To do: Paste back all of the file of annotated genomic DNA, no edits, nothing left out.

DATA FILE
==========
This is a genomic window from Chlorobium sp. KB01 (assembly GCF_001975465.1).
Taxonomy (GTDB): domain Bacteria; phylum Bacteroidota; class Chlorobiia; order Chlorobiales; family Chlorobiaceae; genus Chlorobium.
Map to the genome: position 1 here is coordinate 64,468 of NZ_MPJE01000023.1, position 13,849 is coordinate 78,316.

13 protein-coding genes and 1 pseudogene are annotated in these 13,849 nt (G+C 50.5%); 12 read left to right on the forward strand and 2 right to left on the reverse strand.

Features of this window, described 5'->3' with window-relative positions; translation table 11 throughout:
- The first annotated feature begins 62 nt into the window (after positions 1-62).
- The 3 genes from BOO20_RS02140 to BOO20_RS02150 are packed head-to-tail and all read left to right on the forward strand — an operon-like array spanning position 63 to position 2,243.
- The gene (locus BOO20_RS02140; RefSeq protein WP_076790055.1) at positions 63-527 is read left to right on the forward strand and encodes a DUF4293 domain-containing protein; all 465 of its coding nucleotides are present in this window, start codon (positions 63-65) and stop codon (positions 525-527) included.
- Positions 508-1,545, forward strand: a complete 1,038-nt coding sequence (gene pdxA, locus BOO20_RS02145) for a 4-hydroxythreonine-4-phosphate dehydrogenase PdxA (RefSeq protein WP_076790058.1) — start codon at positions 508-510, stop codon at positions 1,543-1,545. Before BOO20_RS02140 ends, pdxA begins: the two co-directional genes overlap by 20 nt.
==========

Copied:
This is a genomic window from Chlorobium sp. KB01 (assembly GCF_001975465.1).
Taxonomy (GTDB): domain Bacteria; phylum Bacteroidota; class Chlorobiia; order Chlorobiales; family Chlorobiaceae; genus Chlorobium.
Map to the genome: position 1 here is coordinate 64,468 of NZ_MPJE01000023.1, position 13,849 is coordinate 78,316.

13 protein-coding genes and 1 pseudogene are annotated in these 13,849 nt (G+C 50.5%); 12 read left to right on the forward strand and 2 right to left on the reverse strand.

Features of this window, described 5'->3' with window-relative positions; translation table 11 throughout:
- The first annotated feature begins 62 nt into the window (after positions 1-62).
- The 3 genes from BOO20_RS02140 to BOO20_RS02150 are packed head-to-tail and all read left to right on the forward strand — an operon-like array spanning position 63 to position 2,243.
- The gene (locus BOO20_RS02140; RefSeq protein WP_076790055.1) at positions 63-527 is read left to right on the forward strand and encodes a DUF4293 domain-containing protein; all 465 of its coding nucleotides are present in this window, start codon (positions 63-65) and stop codon (positions 525-527) included.
- Positions 508-1,545, forward strand: a complete 1,038-nt coding sequence (gene pdxA, locus BOO20_RS02145) for a 4-hydroxythreonine-4-phosphate dehydrogenase PdxA (RefSeq protein WP_076790058.1) — start codon at positions 508-510, stop codon at positions 1,543-1,545. Before BOO20_RS02140 ends, pdxA begins: the two co-directional genes overlap by 20 nt.